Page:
Last week we featured Eero Aarnio.
Irish-French designer Eileen Gray was one of the most prominent figures in early modernist design. She was born in 1878 in Wexford County, Ireland, but spent most of her life doing artistic work around Europe.
Gray was mainly homeschooled when she was a child, but received formal art training at the Slade School in London in 1900, when she was 22 years old. She moved to Paris in 1902 and studied at both the Académie Colarossi and the Académie Julian. She stayed in Paris until her death in 1976, just two years shy of turning a hundred.
Eileen Gray and the seeds of mid-century modernism
Eileen began a career as a painter, but did not find as much satisfaction on the craft as she thought she would. She quickly became inspired by lacquer work and learned the skills from master Japanese lacquer Seizo Sugawara from 1906 onward.
Her undisputable artistic talent and devotion allowed her to present collections and pieces at public exhibitions but the resulting fame started demanding more and more of her working hours. She then made a jump towards furniture and interior design.
Gray had many ideas cooking slowly in her extremely intelligent and dedicated mind. Her first commissioned interior design work came in 1919, and there she included a prototype of her Bibendum chair, which received a lot of praise among Parisian design circles. As an added curiosity, Bibendum is the original name of the Michelin mascot: a strange humanoid form made of white car tires.
That chair, many could argue today, was undoubtedly a predecessor for the work of many mid-century modernist designers. She’s considered a pioneer within this movement, and an important representative of Modernism itself.
Following her successes in furniture design, she started to work with architectural projects, including her house in Roquebrune, which she named E-1027.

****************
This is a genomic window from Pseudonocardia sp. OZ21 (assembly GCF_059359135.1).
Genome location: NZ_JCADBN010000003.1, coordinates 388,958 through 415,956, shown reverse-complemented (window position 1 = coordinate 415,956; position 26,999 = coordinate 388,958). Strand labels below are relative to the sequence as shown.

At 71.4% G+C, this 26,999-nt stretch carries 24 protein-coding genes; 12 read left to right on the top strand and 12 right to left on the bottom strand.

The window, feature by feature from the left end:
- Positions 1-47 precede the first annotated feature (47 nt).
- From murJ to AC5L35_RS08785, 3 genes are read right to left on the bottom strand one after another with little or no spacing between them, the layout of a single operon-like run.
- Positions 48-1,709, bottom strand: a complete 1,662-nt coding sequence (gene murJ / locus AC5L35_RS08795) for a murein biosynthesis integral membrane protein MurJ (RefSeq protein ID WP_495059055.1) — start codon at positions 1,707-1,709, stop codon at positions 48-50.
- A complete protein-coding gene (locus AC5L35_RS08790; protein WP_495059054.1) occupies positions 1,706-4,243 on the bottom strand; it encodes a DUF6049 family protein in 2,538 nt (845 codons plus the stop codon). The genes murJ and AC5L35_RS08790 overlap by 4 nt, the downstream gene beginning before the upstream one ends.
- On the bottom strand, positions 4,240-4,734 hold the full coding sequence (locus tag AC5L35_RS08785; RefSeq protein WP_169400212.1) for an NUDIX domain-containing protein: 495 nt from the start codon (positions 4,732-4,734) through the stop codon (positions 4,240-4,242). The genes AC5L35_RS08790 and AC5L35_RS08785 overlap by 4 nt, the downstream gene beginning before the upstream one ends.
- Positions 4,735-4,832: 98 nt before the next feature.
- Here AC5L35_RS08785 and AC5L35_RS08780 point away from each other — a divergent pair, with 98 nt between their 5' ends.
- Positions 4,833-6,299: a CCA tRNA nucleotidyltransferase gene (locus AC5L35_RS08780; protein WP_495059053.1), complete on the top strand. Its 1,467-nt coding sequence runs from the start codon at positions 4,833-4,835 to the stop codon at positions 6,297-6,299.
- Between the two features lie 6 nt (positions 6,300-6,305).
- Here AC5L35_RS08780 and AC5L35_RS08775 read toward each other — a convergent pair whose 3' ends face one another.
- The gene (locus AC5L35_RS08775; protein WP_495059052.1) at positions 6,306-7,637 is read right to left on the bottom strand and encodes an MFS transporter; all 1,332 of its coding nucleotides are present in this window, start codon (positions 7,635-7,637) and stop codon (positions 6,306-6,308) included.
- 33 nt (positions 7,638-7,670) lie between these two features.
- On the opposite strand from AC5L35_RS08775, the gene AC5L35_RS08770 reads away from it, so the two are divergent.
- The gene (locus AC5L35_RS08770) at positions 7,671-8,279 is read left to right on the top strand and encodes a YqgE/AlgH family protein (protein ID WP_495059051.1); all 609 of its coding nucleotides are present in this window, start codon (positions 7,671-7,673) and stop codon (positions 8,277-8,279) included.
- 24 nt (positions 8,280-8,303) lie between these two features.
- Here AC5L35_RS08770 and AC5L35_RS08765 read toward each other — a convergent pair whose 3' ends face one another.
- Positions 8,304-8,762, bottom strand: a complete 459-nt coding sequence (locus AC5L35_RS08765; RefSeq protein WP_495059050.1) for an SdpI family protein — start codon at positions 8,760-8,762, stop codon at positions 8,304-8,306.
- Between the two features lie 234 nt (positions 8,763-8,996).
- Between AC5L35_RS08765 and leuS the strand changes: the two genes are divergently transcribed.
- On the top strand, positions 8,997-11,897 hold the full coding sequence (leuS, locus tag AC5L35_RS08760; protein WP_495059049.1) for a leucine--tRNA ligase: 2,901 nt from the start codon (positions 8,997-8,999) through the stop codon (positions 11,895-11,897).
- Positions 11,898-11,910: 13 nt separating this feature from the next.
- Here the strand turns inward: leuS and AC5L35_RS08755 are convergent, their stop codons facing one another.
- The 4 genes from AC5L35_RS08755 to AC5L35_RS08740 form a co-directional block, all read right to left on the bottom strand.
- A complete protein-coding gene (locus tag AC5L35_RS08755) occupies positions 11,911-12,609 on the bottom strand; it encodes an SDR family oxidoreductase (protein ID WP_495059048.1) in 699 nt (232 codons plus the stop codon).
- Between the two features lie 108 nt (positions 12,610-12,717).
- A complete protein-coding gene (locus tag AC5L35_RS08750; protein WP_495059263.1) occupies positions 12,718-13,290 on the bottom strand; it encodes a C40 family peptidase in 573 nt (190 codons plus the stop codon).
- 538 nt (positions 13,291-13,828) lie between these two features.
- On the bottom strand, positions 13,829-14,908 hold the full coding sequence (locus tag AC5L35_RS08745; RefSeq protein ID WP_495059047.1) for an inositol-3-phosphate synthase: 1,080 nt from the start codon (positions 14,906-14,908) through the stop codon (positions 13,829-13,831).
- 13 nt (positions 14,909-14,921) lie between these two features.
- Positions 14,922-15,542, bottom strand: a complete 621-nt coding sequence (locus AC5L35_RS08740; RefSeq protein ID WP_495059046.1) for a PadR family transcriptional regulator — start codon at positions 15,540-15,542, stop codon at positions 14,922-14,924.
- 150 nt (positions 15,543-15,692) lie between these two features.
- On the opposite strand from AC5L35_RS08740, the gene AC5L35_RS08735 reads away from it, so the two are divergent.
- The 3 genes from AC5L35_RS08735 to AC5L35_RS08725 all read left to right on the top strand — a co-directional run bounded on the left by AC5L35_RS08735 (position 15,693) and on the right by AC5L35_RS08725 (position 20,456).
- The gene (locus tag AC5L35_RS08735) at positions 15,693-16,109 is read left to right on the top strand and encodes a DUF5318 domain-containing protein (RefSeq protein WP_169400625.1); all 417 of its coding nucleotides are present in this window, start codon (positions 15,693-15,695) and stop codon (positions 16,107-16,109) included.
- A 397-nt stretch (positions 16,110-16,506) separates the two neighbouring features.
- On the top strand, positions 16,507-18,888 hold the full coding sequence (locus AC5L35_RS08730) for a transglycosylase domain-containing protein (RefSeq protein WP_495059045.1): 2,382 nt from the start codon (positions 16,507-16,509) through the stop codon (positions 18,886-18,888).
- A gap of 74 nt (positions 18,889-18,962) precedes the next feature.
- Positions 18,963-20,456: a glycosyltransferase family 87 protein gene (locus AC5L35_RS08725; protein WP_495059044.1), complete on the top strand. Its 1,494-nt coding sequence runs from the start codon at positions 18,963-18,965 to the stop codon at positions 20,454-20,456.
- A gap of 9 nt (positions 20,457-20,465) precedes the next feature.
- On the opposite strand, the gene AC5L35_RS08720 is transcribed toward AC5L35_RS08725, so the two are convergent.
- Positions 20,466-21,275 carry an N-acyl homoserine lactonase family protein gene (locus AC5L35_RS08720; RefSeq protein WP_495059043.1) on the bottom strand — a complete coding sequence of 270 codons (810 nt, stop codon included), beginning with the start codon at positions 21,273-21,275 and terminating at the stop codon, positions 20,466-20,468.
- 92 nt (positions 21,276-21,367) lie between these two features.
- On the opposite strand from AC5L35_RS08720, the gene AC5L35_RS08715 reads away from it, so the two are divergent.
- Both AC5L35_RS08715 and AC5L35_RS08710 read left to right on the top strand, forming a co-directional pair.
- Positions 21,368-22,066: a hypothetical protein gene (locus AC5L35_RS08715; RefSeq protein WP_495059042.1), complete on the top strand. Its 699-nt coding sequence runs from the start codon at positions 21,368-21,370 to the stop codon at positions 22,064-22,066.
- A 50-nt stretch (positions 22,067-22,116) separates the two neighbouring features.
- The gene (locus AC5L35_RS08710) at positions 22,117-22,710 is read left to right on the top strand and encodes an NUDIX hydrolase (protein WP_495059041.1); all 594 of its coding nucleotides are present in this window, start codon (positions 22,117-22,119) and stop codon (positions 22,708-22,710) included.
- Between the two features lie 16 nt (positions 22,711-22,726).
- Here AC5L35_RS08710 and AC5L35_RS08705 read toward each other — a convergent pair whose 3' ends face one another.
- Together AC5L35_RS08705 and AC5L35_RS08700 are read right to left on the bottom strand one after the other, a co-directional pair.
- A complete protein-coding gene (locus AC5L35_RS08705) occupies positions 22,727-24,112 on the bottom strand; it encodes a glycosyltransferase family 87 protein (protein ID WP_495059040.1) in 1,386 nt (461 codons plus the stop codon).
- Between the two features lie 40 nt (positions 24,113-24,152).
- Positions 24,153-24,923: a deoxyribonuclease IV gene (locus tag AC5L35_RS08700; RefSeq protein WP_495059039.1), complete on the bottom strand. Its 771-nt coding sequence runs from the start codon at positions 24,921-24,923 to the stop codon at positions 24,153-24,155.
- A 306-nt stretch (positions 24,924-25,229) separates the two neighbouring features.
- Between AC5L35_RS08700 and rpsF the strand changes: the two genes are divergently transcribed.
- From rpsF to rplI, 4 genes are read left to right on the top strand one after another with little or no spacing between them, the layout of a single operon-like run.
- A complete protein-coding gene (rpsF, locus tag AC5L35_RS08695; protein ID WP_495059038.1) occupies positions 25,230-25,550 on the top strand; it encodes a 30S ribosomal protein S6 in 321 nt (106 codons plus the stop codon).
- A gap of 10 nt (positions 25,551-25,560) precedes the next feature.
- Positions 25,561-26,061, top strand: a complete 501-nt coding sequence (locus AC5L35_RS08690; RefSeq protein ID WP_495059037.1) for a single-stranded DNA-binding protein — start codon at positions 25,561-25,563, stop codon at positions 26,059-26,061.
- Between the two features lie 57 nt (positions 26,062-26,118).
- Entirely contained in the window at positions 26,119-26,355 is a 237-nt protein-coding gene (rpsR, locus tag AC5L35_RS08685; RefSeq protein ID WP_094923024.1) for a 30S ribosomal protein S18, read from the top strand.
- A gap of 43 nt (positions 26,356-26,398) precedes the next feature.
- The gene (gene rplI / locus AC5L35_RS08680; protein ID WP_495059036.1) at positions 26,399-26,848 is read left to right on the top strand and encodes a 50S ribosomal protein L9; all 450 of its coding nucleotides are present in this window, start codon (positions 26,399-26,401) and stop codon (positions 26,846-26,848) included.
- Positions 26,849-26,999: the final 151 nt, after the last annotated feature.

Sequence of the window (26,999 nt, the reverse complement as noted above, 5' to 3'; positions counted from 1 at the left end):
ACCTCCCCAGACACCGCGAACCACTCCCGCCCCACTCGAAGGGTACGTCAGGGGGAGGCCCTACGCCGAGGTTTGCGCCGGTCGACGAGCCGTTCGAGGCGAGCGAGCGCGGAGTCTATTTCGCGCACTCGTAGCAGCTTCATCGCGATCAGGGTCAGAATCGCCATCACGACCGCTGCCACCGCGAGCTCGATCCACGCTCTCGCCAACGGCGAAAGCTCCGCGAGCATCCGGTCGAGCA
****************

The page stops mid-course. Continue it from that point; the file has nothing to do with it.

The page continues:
Later life, works, and legacy
Gray’s house moniker was a reference to the relationship that she had with Romanian artist Jean Badovici. He was her lover, partner, companion, and the person responsible for introducing her to architecture as a career. A lot of people agree that there is a roughness to Gray’s work, a foreshadowing of the sleekness that would become an intrinsic part of mid-century furniture in the 1950s and 60s.
After designing the E-1027, she went under the radar for a time, and most people in Parisian art and design communities forgot about her. She was rescued from oblivion a couple of decades before she died.
Gray’s most iconic works include the E-1027 glass and metal tables, incredibly coveted and renowned today. The Transat armchair (circa 1929), the folding hammock chair (1938), and many others. She even designed rugs, something that most designers couldn’t really brag about intheir work.
Not many people know that Gray and Le Corbusier were friends who became enemies after he painted murals in her house without her permission. Following this falling out, her house became vacant and later suffered years of neglect. A recent restoration project has brought the house to its former glory, and know Gray’s work shines again unsullied, like it was meant to be from the beginning.